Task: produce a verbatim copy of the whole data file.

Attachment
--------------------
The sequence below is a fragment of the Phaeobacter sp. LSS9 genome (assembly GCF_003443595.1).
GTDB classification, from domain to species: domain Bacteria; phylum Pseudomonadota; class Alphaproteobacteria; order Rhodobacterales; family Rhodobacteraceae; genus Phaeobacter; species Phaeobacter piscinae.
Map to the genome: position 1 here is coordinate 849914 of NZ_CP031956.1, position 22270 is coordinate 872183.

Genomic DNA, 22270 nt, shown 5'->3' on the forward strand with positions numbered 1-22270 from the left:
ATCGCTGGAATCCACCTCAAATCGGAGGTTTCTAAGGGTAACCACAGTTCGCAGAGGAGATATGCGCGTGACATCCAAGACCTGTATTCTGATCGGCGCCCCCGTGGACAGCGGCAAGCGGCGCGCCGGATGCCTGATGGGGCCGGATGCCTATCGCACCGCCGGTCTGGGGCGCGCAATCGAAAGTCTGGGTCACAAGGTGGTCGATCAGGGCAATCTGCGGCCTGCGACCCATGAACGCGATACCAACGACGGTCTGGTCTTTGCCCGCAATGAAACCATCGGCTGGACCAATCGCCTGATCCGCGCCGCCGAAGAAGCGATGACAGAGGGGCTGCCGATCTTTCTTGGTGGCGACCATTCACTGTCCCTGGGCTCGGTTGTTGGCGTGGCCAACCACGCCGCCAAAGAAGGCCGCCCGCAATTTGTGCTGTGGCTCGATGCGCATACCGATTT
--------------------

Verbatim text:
The sequence below is a fragment of the Phaeobacter sp. LSS9 genome (assembly GCF_003443595.1).
GTDB classification, from domain to species: domain Bacteria; phylum Pseudomonadota; class Alphaproteobacteria; order Rhodobacterales; family Rhodobacteraceae; genus Phaeobacter; species Phaeobacter piscinae.
Map to the genome: position 1 here is coordinate 849914 of NZ_CP031956.1, position 22270 is coordinate 872183.

Genomic DNA, 22270 nt, shown 5'->3' on the forward strand with positions numbered 1-22270 from the left:
ATCGCTGGAATCCACCTCAAATCGGAGGTTTCTAAGGGTAACCACAGTTCGCAGAGGAGATATGCGCGTGACATCCAAGACCTGTATTCTGATCGGCGCCCCCGTGGACAGCGGCAAGCGGCGCGCCGGATGCCTGATGGGGCCGGATGCCTATCGCACCGCCGGTCTGGGGCGCGCAATCGAAAGTCTGGGTCACAAGGTGGTCGATCAGGGCAATCTGCGGCCTGCGACCCATGAACGCGATACCAACGACGGTCTGGTCTTTGCCCGCAATGAAACCATCGGCTGGACCAATCGCCTGATCCGCGCCGCCGAAGAAGCGATGACAGAGGGGCTGCCGATCTTTCTTGGTGGCGACCATTCACTGTCCCTGGGCTCGGTTGTTGGCGTGGCCAACCACGCCGCCAAAGAAGGCCGCCCGCAATTTGTGCTGTGGCTCGATGCGCATACCGATTT